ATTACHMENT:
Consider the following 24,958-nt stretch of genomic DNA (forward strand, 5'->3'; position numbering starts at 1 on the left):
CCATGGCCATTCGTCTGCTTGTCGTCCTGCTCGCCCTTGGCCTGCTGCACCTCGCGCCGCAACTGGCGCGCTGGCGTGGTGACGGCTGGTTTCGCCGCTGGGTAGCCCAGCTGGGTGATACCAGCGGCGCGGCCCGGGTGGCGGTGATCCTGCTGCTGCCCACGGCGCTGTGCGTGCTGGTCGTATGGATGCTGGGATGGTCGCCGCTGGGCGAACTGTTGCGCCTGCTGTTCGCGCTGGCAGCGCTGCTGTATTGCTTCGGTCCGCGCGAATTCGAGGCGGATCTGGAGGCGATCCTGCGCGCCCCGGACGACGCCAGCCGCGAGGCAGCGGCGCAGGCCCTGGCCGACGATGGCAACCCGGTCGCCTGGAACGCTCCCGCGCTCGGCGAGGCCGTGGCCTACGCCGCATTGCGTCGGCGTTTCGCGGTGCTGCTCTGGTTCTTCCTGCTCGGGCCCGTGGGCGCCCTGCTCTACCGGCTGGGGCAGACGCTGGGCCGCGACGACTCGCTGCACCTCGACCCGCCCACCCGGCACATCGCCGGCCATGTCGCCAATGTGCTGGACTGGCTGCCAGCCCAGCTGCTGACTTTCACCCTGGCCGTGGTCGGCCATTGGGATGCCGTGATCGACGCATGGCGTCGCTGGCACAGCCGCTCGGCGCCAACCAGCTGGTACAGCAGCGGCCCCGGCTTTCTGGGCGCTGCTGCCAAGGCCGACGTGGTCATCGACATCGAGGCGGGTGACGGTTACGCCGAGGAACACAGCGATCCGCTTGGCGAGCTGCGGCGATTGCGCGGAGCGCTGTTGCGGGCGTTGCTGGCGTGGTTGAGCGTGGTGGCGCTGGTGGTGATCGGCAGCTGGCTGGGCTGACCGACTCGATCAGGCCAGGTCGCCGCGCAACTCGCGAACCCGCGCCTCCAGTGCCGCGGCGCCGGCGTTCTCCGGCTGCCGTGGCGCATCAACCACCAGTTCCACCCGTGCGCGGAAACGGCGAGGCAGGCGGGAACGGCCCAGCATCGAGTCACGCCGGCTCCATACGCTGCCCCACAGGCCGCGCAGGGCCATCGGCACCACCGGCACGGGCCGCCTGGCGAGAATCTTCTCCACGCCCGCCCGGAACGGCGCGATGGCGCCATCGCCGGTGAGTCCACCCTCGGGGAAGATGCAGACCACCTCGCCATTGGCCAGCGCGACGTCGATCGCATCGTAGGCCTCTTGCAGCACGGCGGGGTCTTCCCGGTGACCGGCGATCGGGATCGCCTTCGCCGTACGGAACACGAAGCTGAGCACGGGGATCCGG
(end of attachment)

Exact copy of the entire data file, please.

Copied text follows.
Consider the following 24,958-nt stretch of genomic DNA (forward strand, 5'->3'; position numbering starts at 1 on the left):
CCATGGCCATTCGTCTGCTTGTCGTCCTGCTCGCCCTTGGCCTGCTGCACCTCGCGCCGCAACTGGCGCGCTGGCGTGGTGACGGCTGGTTTCGCCGCTGGGTAGCCCAGCTGGGTGATACCAGCGGCGCGGCCCGGGTGGCGGTGATCCTGCTGCTGCCCACGGCGCTGTGCGTGCTGGTCGTATGGATGCTGGGATGGTCGCCGCTGGGCGAACTGTTGCGCCTGCTGTTCGCGCTGGCAGCGCTGCTGTATTGCTTCGGTCCGCGCGAATTCGAGGCGGATCTGGAGGCGATCCTGCGCGCCCCGGACGACGCCAGCCGCGAGGCAGCGGCGCAGGCCCTGGCCGACGATGGCAACCCGGTCGCCTGGAACGCTCCCGCGCTCGGCGAGGCCGTGGCCTACGCCGCATTGCGTCGGCGTTTCGCGGTGCTGCTCTGGTTCTTCCTGCTCGGGCCCGTGGGCGCCCTGCTCTACCGGCTGGGGCAGACGCTGGGCCGCGACGACTCGCTGCACCTCGACCCGCCCACCCGGCACATCGCCGGCCATGTCGCCAATGTGCTGGACTGGCTGCCAGCCCAGCTGCTGACTTTCACCCTGGCCGTGGTCGGCCATTGGGATGCCGTGATCGACGCATGGCGTCGCTGGCACAGCCGCTCGGCGCCAACCAGCTGGTACAGCAGCGGCCCCGGCTTTCTGGGCGCTGCTGCCAAGGCCGACGTGGTCATCGACATCGAGGCGGGTGACGGTTACGCCGAGGAACACAGCGATCCGCTTGGCGAGCTGCGGCGATTGCGCGGAGCGCTGTTGCGGGCGTTGCTGGCGTGGTTGAGCGTGGTGGCGCTGGTGGTGATCGGCAGCTGGCTGGGCTGACCGACTCGATCAGGCCAGGTCGCCGCGCAACTCGCGAACCCGCGCCTCCAGTGCCGCGGCGCCGGCGTTCTCCGGCTGCCGTGGCGCATCAACCACCAGTTCCACCCGTGCGCGGAAACGGCGAGGCAGGCGGGAACGGCCCAGCATCGAGTCACGCCGGCTCCATACGCTGCCCCACAGGCCGCGCAGGGCCATCGGCACCACCGGCACGGGCCGCCTGGCGAGAATCTTCTCCACGCCCGCCCGGAACGGCGCGATGGCGCCATCGCCGGTGAGTCCACCCTCGGGGAAGATGCAGACCACCTCGCCATTGGCCAGCGCGACGTCGATCGCATCGTAGGCCTCTTGCAGCACGGCGGGGTCTTCCCGGTGACCGGCGATCGGGATCGCCTTCGCCGTACGGAACACGAAGCTGAGCACGGGGATCCGG